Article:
SAN PEDRO SULA – Guatemalan search brigades pulled the first bodies Friday from a massive rain-fueled landslide where at least 100 people are believed to be entombed, as the remains of Hurricane Eta moved across Caribbean waters, strengthening en route to Cuba.
Governments worked to tally the displaced and dead, and recover bodies from landslides and flooding caused by Eta, now a tropical depression, that claimed dozens of lives from Mexico to Panama.
In southern Mexico, across the border from Guatemala, 19 people died as heavy rains attributed to Eta caused mudslides and swelled streams and rivers, according to Chiapas state civil defense official Elías Morales Rodríguez.
The worst incident occurred in the mountain township of Chenalho, where 10 people were swept away by a rain-swollen stream; their bodies were later found downstream. Mexico's National Meteorological Service said Eta's “broad circulation is causing intense to torrential rains on the Yucatan peninsula and in southeastern Mexico.”
In Guatemala, the first army brigade reached a massive landslide Friday morning in the central mountains where an estimated 150 homes were buried Thursday. They recovered three bodies, according to an army spokesman. In a news conference, President Alejandro Giammattei said he believed there were at least 100 dead there in San Cristobal Verapaz, but noted that was still unconfirmed.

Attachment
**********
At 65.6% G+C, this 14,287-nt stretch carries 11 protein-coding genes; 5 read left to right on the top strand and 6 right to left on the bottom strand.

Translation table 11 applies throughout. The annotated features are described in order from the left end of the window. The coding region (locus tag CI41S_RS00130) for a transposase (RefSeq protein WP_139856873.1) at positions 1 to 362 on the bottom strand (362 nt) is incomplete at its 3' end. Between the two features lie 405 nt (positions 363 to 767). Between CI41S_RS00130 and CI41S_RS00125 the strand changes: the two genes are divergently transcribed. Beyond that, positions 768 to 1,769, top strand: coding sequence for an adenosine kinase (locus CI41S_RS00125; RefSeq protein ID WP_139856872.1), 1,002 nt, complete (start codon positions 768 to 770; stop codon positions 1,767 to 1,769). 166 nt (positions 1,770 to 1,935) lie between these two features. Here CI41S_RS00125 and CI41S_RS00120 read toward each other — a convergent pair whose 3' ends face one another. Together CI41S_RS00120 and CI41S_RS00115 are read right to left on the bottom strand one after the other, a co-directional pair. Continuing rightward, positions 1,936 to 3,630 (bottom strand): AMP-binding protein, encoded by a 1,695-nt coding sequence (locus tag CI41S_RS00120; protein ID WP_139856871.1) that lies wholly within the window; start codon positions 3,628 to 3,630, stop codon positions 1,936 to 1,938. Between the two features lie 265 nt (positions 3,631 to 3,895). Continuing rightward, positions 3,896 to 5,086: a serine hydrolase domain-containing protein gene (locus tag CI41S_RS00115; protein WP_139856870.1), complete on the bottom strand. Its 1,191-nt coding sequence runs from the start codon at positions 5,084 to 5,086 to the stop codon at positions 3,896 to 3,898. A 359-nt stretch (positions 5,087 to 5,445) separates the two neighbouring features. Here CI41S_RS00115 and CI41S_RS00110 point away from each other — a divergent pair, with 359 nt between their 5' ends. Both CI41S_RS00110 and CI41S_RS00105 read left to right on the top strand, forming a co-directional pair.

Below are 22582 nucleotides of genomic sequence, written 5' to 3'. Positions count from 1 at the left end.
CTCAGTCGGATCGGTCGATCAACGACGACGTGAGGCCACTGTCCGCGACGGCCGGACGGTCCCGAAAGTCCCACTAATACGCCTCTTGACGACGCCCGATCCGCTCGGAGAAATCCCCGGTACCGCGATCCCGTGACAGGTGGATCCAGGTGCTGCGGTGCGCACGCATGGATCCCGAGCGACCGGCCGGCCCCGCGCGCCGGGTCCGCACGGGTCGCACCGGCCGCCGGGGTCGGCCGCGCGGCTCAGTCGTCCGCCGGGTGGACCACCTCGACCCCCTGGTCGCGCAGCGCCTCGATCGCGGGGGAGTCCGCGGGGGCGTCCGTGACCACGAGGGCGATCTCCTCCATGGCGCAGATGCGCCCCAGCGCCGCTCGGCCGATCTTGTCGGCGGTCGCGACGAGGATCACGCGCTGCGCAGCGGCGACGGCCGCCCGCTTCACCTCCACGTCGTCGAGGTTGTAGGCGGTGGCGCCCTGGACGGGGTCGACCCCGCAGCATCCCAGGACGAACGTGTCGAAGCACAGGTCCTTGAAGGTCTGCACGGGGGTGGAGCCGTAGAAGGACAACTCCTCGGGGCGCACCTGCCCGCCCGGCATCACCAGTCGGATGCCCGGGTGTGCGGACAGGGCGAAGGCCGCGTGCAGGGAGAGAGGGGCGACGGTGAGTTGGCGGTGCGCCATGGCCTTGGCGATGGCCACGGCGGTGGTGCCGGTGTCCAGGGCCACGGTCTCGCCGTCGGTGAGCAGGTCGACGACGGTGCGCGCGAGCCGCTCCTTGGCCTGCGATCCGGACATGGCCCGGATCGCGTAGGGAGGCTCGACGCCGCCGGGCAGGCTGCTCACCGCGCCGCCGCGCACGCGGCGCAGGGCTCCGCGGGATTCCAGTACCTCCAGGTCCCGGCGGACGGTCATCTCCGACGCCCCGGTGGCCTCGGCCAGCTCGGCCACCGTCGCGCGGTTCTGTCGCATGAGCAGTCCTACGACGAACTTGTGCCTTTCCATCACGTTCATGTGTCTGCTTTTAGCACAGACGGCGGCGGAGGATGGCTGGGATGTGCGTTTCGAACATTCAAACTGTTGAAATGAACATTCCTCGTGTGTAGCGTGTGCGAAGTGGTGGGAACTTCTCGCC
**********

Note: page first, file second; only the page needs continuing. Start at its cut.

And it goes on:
“The panorama is complicated in that area,” he said, noting rescuers were struggling to access the site.
Tropical Depression Eta was centered 275 miles (445 kilometers) west-southwest of Grand Cayman. It was moving northeast at 12 mph (19 kph) and had maximum sustained winds of 35 mph (55 kph).
Hurricane Eta’s arrival Tuesday afternoon in northeast Nicaragua followed days of drenching rain as it crawled toward shore. Its slow, meandering path north through Honduras pushed rivers over their banks and pouring into neighborhoods where families were forced onto rooftops to wait for rescue.